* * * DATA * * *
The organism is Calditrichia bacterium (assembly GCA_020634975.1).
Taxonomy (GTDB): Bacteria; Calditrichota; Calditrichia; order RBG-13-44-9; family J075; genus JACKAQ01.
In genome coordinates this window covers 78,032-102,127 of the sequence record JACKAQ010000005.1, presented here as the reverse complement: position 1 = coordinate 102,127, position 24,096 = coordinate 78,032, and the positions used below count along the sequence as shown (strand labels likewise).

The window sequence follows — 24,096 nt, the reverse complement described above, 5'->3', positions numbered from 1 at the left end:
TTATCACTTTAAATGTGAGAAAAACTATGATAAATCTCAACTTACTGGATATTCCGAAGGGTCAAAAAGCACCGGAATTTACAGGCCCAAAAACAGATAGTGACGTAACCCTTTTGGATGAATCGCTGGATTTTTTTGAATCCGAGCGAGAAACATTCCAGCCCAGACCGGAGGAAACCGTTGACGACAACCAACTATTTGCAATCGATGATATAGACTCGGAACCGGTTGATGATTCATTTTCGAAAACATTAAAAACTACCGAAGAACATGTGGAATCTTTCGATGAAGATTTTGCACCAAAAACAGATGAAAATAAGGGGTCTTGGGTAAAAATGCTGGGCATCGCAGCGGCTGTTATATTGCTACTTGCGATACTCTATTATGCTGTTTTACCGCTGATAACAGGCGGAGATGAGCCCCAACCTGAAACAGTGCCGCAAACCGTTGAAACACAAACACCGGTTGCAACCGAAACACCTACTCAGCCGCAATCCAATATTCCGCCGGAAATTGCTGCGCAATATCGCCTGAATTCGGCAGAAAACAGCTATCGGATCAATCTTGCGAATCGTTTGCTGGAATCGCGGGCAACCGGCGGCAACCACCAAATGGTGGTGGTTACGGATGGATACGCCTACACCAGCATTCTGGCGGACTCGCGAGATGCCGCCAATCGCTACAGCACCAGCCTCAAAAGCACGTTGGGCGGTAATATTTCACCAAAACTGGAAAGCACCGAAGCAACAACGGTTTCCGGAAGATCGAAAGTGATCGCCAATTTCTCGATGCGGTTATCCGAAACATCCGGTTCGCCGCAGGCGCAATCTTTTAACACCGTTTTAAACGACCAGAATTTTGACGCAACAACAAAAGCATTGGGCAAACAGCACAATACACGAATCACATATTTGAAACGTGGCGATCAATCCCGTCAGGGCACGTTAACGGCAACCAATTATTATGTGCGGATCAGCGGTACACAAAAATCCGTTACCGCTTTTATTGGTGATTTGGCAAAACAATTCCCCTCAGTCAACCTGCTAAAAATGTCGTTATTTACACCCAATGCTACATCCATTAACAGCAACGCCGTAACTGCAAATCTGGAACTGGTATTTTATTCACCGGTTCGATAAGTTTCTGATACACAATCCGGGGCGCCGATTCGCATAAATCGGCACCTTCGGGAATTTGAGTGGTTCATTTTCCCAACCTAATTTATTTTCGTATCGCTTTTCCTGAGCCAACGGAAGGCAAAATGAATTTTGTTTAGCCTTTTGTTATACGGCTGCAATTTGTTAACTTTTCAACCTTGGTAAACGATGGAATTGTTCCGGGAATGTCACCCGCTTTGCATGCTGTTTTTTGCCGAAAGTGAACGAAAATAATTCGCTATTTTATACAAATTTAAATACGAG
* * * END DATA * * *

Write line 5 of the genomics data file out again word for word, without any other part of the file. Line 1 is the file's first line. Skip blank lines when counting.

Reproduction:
TTATCACTTTAAATGTGAGAAAAACTATGATAAATCTCAACTTACTGGATATTCCGAAGGGTCAAAAAGCACCGGAATTTACAGGCCCAAAAACAGATAGTGACGTAACCCTTTTGGATGAATCGCTGGATTTTTTTGAATCCGAGCGAGAAACATTCCAGCCCAGACCGGAGGAAACCGTTGACGACAACCAACTATTTGCAATCGATGATATAGACTCGGAACCGGTTGATGATTCATTTTCGAAAACATTAAAAACTACCGAAGAACATGTGGAATCTTTCGATGAAGATTTTGCACCAAAAACAGATGAAAATAAGGGGTCTTGGGTAAAAATGCTGGGCATCGCAGCGGCTGTTATATTGCTACTTGCGATACTCTATTATGCTGTTTTACCGCTGATAACAGGCGGAGATGAGCCCCAACCTGAAACAGTGCCGCAAACCGTTGAAACACAAACACCGGTTGCAACCGAAACACCTACTCAGCCGCAATCCAATATTCCGCCGGAAATTGCTGCGCAATATCGCCTGAATTCGGCAGAAAACAGCTATCGGATCAATCTTGCGAATCGTTTGCTGGAATCGCGGGCAACCGGCGGCAACCACCAAATGGTGGTGGTTACGGATGGATACGCCTACACCAGCATTCTGGCGGACTCGCGAGATGCCGCCAATCGCTACAGCACCAGCCTCAAAAGCACGTTGGGCGGTAATATTTCACCAAAACTGGAAAGCACCGAAGCAACAACGGTTTCCGGAAGATCGAAAGTGATCGCCAATTTCTCGATGCGGTTATCCGAAACATCCGGTTCGCCGCAGGCGCAATCTTTTAACACCGTTTTAAACGACCAGAATTTTGACGCAACAACAAAAGCATTGGGCAAACAGCACAATACACGAATCACATATTTGAAACGTGGCGATCAATCCCGTCAGGGCACGTTAACGGCAACCAATTATTATGTGCGGATCAGCGGTACACAAAAATCCGTTACCGCTTTTATTGGTGATTTGGCAAAACAATTCCCCTCAGTCAACCTGCTAAAAATGTCGTTATTTACACCCAATGCTACATCCATTAACAGCAACGCCGTAACTGCAAATCTGGAACTGGTATTTTATTCACCGGTTCGATAAGTTTCTGATACACAATCCGGGGCGCCGATTCGCATAAATCGGCACCTTCGGGAATTTGAGTGGTTCATTTTCCCAACCTAATTTATTTTCGTATCGCTTTTCCTGAGCCAACGGAAGGCAAAATGAATTTTGTTTAGCCTTTTGTTATACGGCTGCAATTTGTTAACTTTTCAACCTTGGTAAACGATGGAATTGTTCCGGGAATGTCACCCGCTTTGCATGCTGTTTTTTGCCGAAAGTGAACGAAAATAATTCGCTATTTTATACAAATTTAAATACGAG